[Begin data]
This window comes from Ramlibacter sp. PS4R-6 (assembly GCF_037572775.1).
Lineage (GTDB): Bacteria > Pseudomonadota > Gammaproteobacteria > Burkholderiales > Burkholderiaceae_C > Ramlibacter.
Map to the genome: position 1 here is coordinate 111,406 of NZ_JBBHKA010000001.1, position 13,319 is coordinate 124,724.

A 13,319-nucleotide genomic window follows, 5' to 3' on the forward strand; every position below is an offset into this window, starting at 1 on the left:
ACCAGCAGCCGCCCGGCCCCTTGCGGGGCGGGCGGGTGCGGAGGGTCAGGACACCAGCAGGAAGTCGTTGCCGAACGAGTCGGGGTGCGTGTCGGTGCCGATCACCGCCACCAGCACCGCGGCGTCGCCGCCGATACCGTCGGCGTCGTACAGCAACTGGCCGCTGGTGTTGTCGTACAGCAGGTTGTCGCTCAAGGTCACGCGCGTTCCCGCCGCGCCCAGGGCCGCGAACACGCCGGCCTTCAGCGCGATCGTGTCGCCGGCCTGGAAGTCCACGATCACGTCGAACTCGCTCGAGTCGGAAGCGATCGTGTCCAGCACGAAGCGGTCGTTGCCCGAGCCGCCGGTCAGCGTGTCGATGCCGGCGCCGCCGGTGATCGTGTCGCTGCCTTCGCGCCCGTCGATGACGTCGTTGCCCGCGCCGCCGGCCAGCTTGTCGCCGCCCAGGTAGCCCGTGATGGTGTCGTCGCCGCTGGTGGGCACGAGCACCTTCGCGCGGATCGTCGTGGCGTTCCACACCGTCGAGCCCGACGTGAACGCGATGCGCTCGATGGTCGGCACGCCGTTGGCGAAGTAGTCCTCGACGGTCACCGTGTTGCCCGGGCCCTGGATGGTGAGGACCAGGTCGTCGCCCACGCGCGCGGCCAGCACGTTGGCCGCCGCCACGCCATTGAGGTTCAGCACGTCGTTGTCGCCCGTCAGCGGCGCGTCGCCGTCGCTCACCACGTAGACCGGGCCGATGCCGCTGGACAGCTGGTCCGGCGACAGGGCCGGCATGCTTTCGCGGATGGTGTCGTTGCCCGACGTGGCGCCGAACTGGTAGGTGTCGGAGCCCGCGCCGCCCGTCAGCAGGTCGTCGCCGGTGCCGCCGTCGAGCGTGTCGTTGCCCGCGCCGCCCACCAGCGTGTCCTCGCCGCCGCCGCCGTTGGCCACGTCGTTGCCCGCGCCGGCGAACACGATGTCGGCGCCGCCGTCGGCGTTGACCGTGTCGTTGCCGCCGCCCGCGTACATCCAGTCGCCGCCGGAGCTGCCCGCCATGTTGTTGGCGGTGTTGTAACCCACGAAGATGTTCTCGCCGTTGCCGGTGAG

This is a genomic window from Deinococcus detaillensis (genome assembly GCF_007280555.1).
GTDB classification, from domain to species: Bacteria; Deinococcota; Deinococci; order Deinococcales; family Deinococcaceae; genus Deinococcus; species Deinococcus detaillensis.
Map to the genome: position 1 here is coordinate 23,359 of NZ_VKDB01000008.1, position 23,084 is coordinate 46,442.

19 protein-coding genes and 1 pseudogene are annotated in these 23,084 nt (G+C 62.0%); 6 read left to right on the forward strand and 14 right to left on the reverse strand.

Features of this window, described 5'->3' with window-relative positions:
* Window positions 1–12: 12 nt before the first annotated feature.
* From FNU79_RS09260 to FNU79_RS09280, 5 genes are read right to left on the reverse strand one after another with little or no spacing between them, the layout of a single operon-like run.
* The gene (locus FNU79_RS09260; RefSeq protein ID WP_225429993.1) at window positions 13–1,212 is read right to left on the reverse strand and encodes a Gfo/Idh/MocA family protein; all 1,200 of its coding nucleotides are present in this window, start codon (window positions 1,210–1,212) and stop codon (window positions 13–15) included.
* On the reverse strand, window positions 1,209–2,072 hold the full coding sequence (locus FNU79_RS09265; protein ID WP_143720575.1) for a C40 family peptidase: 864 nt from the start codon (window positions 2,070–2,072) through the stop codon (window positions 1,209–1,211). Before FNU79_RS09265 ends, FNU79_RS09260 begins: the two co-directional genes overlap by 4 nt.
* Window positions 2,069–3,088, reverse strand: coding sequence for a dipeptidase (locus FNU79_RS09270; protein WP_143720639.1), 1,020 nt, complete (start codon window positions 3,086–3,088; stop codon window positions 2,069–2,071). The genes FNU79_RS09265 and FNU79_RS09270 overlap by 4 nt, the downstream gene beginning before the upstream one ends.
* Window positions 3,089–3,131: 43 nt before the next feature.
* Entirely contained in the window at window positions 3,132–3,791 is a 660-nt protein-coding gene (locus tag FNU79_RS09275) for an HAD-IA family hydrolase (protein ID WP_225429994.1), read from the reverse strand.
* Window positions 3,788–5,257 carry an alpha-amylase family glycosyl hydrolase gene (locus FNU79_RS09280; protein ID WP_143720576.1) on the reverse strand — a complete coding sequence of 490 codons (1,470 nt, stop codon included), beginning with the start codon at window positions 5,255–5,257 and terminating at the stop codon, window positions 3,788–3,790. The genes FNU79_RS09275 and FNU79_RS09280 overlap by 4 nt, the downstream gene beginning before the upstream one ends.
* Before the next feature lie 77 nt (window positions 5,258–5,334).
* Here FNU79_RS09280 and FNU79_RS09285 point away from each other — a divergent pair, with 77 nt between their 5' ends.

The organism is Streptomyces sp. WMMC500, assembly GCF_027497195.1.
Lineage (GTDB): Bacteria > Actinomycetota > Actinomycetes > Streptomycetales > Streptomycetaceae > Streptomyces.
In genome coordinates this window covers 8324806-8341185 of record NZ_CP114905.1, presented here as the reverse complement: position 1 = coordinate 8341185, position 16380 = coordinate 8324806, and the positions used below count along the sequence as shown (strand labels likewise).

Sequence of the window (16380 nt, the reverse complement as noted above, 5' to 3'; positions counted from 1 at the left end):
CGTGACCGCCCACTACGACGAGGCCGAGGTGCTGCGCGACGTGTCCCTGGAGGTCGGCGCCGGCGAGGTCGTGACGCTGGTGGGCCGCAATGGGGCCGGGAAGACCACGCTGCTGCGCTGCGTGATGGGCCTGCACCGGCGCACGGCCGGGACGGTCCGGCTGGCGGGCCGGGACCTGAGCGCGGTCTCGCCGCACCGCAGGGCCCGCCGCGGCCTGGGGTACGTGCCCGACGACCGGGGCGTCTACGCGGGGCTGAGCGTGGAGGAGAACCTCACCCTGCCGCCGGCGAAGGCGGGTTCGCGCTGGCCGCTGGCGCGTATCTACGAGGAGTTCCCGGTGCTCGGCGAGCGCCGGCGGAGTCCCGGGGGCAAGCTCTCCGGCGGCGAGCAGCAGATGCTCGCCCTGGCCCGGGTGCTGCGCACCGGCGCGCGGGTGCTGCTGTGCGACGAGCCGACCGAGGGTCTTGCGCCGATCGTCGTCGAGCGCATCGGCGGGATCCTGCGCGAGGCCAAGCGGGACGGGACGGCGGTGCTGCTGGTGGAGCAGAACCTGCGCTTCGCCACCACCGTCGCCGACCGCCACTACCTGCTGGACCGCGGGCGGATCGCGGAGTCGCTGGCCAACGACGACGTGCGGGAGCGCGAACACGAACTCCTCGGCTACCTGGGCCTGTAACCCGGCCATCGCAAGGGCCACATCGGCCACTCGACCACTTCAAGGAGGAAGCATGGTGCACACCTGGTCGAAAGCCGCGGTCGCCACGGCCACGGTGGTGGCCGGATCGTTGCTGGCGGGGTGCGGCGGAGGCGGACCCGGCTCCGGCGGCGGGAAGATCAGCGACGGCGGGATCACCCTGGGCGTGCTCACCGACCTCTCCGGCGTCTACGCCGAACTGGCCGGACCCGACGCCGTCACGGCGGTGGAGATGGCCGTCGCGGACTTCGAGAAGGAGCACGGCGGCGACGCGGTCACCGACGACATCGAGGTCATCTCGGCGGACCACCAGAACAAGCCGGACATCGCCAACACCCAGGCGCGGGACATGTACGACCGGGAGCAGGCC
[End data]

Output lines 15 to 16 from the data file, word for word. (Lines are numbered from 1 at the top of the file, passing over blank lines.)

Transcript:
* Window positions 2,069–3,088, reverse strand: coding sequence for a dipeptidase (locus FNU79_RS09270; protein WP_143720639.1), 1,020 nt, complete (start codon window positions 3,086–3,088; stop codon window positions 2,069–2,071). The genes FNU79_RS09265 and FNU79_RS09270 overlap by 4 nt, the downstream gene beginning before the upstream one ends.
* Window positions 3,089–3,131: 43 nt before the next feature.